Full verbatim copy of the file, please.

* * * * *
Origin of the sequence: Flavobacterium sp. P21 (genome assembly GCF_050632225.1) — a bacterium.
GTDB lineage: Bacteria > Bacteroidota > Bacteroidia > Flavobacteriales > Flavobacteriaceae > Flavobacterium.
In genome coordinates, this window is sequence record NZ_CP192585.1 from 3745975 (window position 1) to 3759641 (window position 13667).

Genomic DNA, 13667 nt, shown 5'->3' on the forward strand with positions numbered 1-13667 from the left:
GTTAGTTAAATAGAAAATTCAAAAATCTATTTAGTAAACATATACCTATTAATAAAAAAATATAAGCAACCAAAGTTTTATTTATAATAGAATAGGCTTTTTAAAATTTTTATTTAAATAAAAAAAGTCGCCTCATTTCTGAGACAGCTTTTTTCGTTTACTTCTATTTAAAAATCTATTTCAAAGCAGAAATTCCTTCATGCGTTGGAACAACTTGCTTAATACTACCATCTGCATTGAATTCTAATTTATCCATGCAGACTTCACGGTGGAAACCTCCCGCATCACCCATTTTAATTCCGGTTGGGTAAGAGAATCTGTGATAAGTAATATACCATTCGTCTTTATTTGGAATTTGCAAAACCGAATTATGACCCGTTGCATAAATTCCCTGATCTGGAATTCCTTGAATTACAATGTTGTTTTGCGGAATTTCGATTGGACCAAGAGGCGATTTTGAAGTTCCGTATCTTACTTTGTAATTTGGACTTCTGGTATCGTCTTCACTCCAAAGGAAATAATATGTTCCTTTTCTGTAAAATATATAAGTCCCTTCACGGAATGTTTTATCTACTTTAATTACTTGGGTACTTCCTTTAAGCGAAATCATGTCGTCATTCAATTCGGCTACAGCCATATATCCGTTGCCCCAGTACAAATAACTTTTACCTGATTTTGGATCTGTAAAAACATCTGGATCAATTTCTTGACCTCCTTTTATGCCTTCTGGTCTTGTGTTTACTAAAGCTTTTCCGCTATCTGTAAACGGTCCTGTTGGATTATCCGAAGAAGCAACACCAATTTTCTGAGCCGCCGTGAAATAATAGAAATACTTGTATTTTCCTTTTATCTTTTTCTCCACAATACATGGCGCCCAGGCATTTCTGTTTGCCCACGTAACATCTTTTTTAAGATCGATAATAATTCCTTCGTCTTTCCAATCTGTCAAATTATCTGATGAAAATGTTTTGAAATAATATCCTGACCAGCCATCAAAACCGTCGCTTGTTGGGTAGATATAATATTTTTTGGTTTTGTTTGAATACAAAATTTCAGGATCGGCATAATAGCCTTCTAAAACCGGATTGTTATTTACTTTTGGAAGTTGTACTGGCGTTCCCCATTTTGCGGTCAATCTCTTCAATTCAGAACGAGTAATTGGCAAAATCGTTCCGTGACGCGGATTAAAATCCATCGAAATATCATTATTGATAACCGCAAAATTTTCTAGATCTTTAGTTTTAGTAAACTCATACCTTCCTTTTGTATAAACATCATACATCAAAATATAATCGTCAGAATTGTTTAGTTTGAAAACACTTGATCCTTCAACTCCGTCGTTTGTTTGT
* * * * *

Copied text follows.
Origin of the sequence: Flavobacterium sp. P21 (genome assembly GCF_050632225.1) — a bacterium.
GTDB lineage: Bacteria > Bacteroidota > Bacteroidia > Flavobacteriales > Flavobacteriaceae > Flavobacterium.
In genome coordinates, this window is sequence record NZ_CP192585.1 from 3745975 (window position 1) to 3759641 (window position 13667).

Genomic DNA, 13667 nt, shown 5'->3' on the forward strand with positions numbered 1-13667 from the left:
GTTAGTTAAATAGAAAATTCAAAAATCTATTTAGTAAACATATACCTATTAATAAAAAAATATAAGCAACCAAAGTTTTATTTATAATAGAATAGGCTTTTTAAAATTTTTATTTAAATAAAAAAAGTCGCCTCATTTCTGAGACAGCTTTTTTCGTTTACTTCTATTTAAAAATCTATTTCAAAGCAGAAATTCCTTCATGCGTTGGAACAACTTGCTTAATACTACCATCTGCATTGAATTCTAATTTATCCATGCAGACTTCACGGTGGAAACCTCCCGCATCACCCATTTTAATTCCGGTTGGGTAAGAGAATCTGTGATAAGTAATATACCATTCGTCTTTATTTGGAATTTGCAAAACCGAATTATGACCCGTTGCATAAATTCCCTGATCTGGAATTCCTTGAATTACAATGTTGTTTTGCGGAATTTCGATTGGACCAAGAGGCGATTTTGAAGTTCCGTATCTTACTTTGTAATTTGGACTTCTGGTATCGTCTTCACTCCAAAGGAAATAATATGTTCCTTTTCTGTAAAATATATAAGTCCCTTCACGGAATGTTTTATCTACTTTAATTACTTGGGTACTTCCTTTAAGCGAAATCATGTCGTCATTCAATTCGGCTACAGCCATATATCCGTTGCCCCAGTACAAATAACTTTTACCTGATTTTGGATCTGTAAAAACATCTGGATCAATTTCTTGACCTCCTTTTATGCCTTCTGGTCTTGTGTTTACTAAAGCTTTTCCGCTATCTGTAAACGGTCCTGTTGGATTATCCGAAGAAGCAACACCAATTTTCTGAGCCGCCGTGAAATAATAGAAATACTTGTATTTTCCTTTTATCTTTTTCTCCACAATACATGGCGCCCAGGCATTTCTGTTTGCCCACGTAACATCTTTTTTAAGATCGATAATAATTCCTTCGTCTTTCCAATCTGTCAAATTATCTGATGAAAATGTTTTGAAATAATATCCTGACCAGCCATCAAAACCGTCGCTTGTTGGGTAGATATAATATTTTTTGGTTTTGTTTGAATACAAAATTTCAGGATCGGCATAATAGCCTTCTAAAACCGGATTGTTATTTACTTTTGGAAGTTGTACTGGCGTTCCCCATTTTGCGGTCAATCTCTTCAATTCAGAACGAGTAATTGGCAAAATCGTTCCGTGACGCGGATTAAAATCCATCGAAATATCATTATTGATAACCGCAAAATTTTCTAGATCTTTAGTTTTAGTAAACTCATACCTTCCTTTTGTATAAACATCATACATCAAAATATAATCGTCAGAATTGTTTAGTTTGAAAACACTTGATCCTTCAACTCCGTCGTTTGTTTGT